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Messages - Contrabombarde

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Organs on eBay or for urgent sale / 1 manual Renn seeks new home
« on: July 01, 2020, 06:34:34 PM »
I've been asked if I can draw attention to this one manual and pedal Renn circa 1840 and featured in the Organ Magazine May 2018:

In a private home now and the owner is seeking its relocation.

Sadly this spectacular theatre organ has been scrapped after the (understandable) failure to raise £2 million to restore it. As it was not removed prior to the commencement of building work in the hall the pipework became irredeemably contaminated with asbestos and it has just been announced that it has been removed and scrapped as contaminated waste.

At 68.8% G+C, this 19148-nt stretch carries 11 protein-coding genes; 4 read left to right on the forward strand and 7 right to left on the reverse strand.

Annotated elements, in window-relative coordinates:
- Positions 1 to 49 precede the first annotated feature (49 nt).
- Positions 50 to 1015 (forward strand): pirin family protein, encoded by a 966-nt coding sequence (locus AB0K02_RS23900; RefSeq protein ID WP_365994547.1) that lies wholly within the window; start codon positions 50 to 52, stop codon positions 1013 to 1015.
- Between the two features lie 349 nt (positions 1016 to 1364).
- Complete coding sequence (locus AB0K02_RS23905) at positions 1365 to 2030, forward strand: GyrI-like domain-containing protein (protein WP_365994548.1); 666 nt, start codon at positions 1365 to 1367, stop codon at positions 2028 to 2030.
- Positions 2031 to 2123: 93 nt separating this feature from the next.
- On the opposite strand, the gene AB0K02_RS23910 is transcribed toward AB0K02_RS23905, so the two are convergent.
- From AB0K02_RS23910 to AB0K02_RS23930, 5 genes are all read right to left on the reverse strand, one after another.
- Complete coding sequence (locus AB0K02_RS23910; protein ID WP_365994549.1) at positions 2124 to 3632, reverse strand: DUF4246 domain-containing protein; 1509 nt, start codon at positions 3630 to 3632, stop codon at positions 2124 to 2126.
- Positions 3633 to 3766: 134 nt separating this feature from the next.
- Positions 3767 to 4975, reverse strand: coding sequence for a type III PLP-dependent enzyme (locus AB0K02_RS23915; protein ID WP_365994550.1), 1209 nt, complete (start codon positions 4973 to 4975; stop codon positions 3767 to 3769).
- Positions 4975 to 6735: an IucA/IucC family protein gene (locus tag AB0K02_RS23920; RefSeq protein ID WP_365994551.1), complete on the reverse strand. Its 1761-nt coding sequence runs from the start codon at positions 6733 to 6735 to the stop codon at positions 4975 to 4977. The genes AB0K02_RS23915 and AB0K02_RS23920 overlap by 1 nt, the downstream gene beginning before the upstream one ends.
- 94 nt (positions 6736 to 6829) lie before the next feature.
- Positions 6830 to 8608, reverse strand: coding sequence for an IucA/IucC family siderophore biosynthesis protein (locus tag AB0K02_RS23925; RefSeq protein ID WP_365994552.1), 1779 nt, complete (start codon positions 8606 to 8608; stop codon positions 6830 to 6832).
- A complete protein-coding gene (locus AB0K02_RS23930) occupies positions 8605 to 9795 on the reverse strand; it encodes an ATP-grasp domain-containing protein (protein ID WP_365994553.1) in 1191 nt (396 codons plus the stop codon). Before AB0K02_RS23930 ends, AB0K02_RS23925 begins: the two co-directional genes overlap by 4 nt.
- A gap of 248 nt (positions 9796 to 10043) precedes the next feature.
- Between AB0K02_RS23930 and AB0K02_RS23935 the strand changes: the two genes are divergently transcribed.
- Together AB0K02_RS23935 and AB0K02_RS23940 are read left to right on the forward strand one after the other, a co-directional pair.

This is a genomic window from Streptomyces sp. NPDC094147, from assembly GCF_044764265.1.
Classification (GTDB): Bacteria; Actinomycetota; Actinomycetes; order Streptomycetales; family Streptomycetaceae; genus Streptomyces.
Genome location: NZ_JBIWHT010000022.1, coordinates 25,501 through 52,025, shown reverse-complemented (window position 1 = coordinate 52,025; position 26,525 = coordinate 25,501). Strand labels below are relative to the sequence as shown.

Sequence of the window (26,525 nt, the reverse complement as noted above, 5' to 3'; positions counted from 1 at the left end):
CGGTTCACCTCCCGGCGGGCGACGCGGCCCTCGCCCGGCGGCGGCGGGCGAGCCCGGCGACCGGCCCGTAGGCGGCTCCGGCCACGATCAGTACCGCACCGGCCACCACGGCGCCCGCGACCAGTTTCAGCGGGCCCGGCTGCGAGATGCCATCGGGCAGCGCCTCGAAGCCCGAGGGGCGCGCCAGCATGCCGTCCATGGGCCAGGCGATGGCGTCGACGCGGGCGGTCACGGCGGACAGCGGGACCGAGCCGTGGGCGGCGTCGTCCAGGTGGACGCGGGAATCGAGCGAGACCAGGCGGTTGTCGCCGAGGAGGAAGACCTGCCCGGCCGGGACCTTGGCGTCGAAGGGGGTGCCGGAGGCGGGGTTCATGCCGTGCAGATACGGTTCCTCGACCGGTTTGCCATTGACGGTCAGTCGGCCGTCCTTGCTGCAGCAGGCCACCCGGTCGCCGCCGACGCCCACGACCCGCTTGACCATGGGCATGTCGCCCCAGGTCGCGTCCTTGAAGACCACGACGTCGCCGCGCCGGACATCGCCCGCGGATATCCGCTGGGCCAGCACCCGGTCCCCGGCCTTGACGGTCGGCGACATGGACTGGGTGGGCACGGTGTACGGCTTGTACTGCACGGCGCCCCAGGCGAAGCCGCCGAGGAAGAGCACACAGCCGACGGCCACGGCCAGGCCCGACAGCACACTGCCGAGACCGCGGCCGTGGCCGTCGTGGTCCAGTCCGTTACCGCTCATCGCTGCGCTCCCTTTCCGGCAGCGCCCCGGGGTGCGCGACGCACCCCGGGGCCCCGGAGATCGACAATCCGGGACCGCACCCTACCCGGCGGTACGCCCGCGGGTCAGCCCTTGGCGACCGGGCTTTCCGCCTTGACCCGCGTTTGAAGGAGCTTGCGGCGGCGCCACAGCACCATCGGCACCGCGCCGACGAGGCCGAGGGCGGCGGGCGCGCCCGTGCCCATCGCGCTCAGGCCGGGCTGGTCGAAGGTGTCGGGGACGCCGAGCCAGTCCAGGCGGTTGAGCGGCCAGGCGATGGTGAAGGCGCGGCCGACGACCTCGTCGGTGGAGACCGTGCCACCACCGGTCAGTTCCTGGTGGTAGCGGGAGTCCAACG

As subject line.

GREAT: Open Diapason (8'), Claribel Flute (8'), Dulciana (8'), Harmonic Flute (4')
SWELL: (enclosed): Violin Diapason (8'), Lieblich Gedackt (8'), Gemshorn (4'), Piccolo (2'), Oboe (8'), Tremulant
PEDAL: Bourdon (16')
Swell to Great, Great to Pedal, Swell to Pedal; 'hitch down' swell pedal; two combination pedals each to Great & Swell

Birmingham's Central Methodist Hall is home to a large three manual Walcker which was originally built for a church in Germany, and was brought to eh UK in 1903. I played it about 30 years ago and thought it was a very grand, if somewhat tired, creature. Sadly the hall has been disused for many years, having ceased to be a nightclub venue some time after its ecclesiastical function stopped. Today's local paper says that it is to be converted into a new hotel and leisure centre. What particularly struck me in the report was a claim that as part of the refurbishment the organ is to restored. Can anyone shed light on this potentially very welcome news?

Would the estate agent and vendor be aware of that restriction in the listing I wonder? Perhaps someone should inform them before it ends up in the skip!